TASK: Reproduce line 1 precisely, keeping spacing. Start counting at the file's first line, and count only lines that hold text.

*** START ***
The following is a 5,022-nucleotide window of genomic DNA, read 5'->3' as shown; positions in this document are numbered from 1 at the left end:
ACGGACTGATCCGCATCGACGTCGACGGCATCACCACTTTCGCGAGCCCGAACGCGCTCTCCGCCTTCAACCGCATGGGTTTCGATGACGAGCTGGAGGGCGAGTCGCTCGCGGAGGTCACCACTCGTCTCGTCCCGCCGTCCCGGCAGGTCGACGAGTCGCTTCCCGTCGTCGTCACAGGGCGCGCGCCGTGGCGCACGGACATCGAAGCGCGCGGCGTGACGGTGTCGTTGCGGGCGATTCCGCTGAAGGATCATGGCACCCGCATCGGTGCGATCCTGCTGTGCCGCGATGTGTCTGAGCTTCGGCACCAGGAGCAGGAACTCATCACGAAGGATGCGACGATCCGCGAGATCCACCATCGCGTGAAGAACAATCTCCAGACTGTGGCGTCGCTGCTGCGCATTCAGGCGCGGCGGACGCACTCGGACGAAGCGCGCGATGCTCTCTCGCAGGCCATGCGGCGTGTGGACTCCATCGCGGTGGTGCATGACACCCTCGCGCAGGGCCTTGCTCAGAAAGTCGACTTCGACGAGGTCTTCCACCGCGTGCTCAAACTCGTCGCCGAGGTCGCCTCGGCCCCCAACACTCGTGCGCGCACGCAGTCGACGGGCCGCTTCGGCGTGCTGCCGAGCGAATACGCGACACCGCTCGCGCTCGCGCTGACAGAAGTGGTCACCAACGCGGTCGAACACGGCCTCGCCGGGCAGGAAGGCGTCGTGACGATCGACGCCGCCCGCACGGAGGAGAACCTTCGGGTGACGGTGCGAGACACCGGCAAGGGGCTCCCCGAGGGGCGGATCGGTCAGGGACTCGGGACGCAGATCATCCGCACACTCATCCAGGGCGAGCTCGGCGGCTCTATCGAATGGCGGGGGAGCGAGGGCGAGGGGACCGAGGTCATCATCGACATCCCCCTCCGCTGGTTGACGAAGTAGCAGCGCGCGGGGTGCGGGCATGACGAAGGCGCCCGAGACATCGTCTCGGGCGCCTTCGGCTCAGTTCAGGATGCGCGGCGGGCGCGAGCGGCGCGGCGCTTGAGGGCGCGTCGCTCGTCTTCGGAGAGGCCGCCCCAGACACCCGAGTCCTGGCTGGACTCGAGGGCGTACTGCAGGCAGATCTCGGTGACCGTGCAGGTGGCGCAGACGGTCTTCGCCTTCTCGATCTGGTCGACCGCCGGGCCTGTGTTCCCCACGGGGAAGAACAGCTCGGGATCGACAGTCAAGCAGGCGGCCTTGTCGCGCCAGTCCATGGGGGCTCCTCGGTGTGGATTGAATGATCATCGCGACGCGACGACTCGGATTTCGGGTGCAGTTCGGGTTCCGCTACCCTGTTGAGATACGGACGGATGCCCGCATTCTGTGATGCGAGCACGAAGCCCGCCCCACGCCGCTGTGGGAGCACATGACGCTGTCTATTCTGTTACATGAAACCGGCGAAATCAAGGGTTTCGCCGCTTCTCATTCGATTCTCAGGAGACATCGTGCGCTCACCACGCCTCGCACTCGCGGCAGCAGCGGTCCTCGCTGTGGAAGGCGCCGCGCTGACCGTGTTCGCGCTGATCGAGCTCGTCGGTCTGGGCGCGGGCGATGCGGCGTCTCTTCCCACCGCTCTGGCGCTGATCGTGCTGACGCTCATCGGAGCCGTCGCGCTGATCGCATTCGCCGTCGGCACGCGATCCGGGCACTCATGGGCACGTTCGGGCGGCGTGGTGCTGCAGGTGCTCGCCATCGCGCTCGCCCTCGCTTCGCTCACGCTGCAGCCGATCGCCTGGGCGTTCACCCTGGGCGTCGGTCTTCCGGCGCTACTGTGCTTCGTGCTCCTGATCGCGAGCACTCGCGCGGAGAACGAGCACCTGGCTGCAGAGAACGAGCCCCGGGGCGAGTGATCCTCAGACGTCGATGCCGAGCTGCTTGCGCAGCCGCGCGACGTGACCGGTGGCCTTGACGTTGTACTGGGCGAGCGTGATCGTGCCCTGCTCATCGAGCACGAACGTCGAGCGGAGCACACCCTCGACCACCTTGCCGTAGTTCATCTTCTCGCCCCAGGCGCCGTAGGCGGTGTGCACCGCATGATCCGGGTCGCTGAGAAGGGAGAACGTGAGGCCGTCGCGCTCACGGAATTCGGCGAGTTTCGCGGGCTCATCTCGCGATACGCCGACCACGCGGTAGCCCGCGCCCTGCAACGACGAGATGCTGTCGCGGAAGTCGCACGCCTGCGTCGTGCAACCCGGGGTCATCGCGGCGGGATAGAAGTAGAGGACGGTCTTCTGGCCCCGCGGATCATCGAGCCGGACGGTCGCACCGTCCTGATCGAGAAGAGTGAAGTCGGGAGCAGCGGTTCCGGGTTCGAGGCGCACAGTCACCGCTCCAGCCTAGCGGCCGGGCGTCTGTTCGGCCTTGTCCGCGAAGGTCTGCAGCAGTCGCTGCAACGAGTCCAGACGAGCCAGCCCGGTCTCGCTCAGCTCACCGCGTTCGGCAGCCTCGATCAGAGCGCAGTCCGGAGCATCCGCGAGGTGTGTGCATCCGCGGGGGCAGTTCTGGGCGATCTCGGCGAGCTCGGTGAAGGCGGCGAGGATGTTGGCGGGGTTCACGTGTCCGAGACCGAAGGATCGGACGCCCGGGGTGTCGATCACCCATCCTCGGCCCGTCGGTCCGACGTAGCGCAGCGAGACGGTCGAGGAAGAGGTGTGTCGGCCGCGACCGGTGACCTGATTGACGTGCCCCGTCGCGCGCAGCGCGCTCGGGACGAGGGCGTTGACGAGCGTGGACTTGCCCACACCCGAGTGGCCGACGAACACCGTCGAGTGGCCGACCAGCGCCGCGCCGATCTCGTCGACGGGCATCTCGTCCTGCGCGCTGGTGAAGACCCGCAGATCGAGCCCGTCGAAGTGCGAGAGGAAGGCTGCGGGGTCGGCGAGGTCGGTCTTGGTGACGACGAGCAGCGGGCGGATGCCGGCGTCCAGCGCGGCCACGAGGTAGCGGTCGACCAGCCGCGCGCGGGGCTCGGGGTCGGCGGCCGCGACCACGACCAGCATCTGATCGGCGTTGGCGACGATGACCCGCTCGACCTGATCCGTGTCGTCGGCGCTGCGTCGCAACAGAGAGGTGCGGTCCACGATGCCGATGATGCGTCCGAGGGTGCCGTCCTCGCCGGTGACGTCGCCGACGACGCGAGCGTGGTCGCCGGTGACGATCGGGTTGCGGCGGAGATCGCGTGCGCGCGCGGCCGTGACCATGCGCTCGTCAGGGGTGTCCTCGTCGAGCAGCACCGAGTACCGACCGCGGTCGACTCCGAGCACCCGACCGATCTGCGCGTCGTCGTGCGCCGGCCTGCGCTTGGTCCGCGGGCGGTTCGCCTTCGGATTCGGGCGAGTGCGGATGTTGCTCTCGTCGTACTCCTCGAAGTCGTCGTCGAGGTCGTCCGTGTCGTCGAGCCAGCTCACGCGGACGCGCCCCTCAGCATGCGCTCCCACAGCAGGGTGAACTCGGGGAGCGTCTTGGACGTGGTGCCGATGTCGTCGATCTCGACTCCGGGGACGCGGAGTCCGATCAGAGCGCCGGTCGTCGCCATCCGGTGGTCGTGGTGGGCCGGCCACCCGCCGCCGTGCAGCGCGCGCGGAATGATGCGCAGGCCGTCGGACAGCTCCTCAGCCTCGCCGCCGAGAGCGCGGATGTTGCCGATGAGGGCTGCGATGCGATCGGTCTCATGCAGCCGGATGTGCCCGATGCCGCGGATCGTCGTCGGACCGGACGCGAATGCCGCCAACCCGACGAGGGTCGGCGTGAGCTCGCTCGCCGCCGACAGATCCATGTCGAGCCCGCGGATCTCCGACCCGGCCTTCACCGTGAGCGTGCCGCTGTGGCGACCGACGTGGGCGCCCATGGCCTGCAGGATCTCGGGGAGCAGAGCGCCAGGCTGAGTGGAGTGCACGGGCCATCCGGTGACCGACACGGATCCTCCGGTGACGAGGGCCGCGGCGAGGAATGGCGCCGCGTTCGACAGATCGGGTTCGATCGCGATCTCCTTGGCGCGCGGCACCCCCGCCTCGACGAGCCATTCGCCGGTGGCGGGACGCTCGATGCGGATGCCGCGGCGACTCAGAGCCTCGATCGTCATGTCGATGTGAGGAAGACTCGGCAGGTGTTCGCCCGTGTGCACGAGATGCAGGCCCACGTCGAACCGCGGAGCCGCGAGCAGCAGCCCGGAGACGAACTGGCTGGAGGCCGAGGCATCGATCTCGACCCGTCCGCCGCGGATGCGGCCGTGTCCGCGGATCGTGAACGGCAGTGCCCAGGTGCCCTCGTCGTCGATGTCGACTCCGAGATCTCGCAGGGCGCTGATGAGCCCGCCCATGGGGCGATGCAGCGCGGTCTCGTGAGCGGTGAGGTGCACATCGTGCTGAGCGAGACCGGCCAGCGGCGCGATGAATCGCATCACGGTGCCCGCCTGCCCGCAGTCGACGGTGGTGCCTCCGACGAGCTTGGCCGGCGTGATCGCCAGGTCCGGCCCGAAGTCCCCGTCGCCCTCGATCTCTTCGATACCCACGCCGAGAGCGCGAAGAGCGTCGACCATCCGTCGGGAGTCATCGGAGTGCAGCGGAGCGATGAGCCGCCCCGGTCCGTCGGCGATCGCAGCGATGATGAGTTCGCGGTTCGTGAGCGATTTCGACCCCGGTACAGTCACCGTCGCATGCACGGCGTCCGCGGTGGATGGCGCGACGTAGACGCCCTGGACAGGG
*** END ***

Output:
The following is a 5,022-nucleotide window of genomic DNA, read 5'->3' as shown; positions in this document are numbered from 1 at the left end: